If we deal with large cash payments of more than $10,000.00, we must report this to the IRS by filing the IRS Form 8300. The form needs to be finished timely, correct, and complete notices to the person(s) required to be identified on the Form 8300. The purpose of this requirement is to provide valuable information to the IRS and Financial Crimes Enforcement Network (FinCEN) in their efforts to combat money laundering and to turn in identifying suspicious financial transactions.
Failure to file a correct Form 8300 and/or furnish correct written statements can subject you to severe civil and criminal penalties, especially when we intentionally disregard these requirements.
Form 8300 can be filed electronically or by mailing the form to the IRS at Detroit Computing Center, P.O. Box 32621, Detroit, Michigan 48232. If we mail Form 8300, mail it certified so we have proof of filing timely. When filing Form 8300, the individual or business is required to furnish a single, annual, written statement to each person whose name is set forth on the Form 8300. The written statement must include name, address, contact person, and telephone of the individual or business filing the Form 8300, the total amount of reportable cash received in a 12-month period, and a statement that the information contained in the statement is being reported to the IRS. A business may use its invoice for the statement of notification, as long as the invoice includes all required information. A business must keep a copy of every Form 8300 it files, and the required written statement it sends to customers, for at least five years from the date filed.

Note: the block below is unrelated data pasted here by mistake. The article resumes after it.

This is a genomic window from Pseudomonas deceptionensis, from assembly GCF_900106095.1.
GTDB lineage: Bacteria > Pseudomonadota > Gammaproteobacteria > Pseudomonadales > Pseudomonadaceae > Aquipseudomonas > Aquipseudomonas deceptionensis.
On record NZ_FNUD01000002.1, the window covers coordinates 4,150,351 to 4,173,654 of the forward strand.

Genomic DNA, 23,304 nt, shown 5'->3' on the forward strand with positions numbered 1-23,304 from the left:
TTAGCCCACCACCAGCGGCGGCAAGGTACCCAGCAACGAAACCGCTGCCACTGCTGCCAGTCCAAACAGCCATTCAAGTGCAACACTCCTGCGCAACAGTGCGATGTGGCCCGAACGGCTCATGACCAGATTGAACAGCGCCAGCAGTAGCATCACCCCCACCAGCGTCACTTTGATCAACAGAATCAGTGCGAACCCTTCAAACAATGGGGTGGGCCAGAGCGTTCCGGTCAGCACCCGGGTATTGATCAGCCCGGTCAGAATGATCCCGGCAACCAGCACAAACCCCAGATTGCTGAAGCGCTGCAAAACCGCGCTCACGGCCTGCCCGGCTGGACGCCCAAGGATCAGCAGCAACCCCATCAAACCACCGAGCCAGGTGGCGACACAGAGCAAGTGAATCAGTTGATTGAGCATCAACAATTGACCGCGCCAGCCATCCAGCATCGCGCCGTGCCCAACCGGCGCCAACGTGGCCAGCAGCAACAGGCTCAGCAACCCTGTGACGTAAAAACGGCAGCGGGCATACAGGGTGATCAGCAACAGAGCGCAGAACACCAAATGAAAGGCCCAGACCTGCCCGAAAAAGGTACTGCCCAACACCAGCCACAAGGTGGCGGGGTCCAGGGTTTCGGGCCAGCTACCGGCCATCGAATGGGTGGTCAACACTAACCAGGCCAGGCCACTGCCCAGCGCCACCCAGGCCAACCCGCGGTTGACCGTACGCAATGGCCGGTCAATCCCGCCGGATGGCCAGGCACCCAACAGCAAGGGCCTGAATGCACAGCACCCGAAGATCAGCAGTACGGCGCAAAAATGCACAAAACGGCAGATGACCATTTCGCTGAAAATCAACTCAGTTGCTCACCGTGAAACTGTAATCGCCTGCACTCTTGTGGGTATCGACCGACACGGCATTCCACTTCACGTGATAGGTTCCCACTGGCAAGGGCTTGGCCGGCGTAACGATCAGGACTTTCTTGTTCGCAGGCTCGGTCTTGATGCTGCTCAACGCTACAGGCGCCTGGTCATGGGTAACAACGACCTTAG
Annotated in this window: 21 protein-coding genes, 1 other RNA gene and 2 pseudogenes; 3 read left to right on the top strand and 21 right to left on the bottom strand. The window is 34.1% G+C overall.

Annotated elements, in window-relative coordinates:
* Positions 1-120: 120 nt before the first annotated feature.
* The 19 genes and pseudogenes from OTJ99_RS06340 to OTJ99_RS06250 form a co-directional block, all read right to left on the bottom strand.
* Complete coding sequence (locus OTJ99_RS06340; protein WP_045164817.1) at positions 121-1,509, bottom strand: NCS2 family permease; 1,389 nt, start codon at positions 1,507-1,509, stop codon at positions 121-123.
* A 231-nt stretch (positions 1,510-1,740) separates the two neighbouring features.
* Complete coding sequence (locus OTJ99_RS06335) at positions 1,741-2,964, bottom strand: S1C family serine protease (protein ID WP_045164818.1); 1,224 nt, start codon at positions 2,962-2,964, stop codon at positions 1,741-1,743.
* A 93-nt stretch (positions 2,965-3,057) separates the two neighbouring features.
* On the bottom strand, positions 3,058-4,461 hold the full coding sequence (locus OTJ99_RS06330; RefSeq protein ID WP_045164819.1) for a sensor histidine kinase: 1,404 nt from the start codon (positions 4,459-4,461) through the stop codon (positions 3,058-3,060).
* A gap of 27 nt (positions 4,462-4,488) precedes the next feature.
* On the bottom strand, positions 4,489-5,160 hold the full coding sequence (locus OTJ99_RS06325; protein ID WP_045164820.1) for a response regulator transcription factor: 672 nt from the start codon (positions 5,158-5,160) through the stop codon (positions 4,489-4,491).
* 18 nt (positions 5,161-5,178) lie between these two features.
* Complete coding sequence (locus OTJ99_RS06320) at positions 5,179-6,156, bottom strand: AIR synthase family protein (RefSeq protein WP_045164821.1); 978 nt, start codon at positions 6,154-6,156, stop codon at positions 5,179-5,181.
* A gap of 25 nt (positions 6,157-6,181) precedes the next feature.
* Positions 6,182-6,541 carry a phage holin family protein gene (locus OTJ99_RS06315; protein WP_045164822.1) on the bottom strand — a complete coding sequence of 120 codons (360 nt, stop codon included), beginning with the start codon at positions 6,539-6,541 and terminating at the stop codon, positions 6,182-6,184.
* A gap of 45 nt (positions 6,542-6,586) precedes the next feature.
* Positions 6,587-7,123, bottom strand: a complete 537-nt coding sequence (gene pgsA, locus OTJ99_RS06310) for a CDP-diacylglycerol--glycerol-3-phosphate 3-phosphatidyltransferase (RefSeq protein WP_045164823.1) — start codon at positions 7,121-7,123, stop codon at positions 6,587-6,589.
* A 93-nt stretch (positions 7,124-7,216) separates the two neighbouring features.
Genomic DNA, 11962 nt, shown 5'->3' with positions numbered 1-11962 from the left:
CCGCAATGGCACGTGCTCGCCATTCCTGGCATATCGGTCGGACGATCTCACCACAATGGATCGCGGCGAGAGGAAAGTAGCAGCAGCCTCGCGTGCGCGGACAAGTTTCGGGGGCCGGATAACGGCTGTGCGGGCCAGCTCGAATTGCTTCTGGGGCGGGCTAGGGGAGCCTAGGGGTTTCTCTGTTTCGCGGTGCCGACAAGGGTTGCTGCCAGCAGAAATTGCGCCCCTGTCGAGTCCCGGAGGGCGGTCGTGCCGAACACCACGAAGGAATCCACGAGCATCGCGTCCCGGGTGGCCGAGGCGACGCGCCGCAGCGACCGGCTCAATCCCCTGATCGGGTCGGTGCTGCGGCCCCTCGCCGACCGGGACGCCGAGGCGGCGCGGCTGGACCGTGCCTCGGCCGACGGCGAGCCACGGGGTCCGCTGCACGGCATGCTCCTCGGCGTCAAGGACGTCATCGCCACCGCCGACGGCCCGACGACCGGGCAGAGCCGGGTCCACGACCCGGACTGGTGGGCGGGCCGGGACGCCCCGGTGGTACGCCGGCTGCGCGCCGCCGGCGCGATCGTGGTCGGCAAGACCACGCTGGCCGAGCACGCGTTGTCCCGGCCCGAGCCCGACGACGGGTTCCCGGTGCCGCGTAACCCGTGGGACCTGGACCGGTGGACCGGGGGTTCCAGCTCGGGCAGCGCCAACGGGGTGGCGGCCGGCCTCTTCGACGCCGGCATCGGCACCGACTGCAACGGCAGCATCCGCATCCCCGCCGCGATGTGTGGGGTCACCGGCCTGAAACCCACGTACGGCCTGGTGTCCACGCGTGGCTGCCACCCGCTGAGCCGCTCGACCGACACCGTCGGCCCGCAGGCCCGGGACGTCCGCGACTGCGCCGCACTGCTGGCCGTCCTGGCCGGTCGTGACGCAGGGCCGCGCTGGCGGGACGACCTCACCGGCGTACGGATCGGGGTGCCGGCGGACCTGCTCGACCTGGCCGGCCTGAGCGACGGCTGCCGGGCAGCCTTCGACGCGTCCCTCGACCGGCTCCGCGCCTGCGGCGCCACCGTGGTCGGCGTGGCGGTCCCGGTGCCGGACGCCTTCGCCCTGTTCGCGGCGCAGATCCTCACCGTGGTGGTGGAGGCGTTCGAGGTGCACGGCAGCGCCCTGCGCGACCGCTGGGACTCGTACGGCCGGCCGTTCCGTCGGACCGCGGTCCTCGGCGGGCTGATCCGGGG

Our firm helps business owners identify who must file Form 8300, when a Form 8300 must be filed, how to fill out and file the Form 8300 to stay in compliance with the legislation.
Our team of tax attorneys are also intimately familiar with the Form 8300 Examination Process (Audits) and are often contacted in the early stages of these cash transactions investigations to compile information and respond to the IRS on the client’s behalf. Therefore, substantial preparation in advance is necessary for a favorable resolution these types of examinations.
If we negligently fail to file a Form 8300, or negligently fail to complete all the information, we face a penalty of $250 per return, up to $3 million per calendar year. If we intentionally disregard the requirement to file a correct Form 8300 by the date it is due, the penalty is the greater of $25,000, or the amount of cash you received and were required to report (up to $100,000).
If we believe you may not be in compliance with Form 8300 rules, are under audit or you receive a letter from IRS ECC-Detroit Hotline, please call our group of highly skilled tax attorneys in San Diego at (619) 595-1665, Beverly Hills at (310) 299-2000, and Orange County at (949) 535-2000 to setup a complimentary case evaluation for your Form 8300 issue.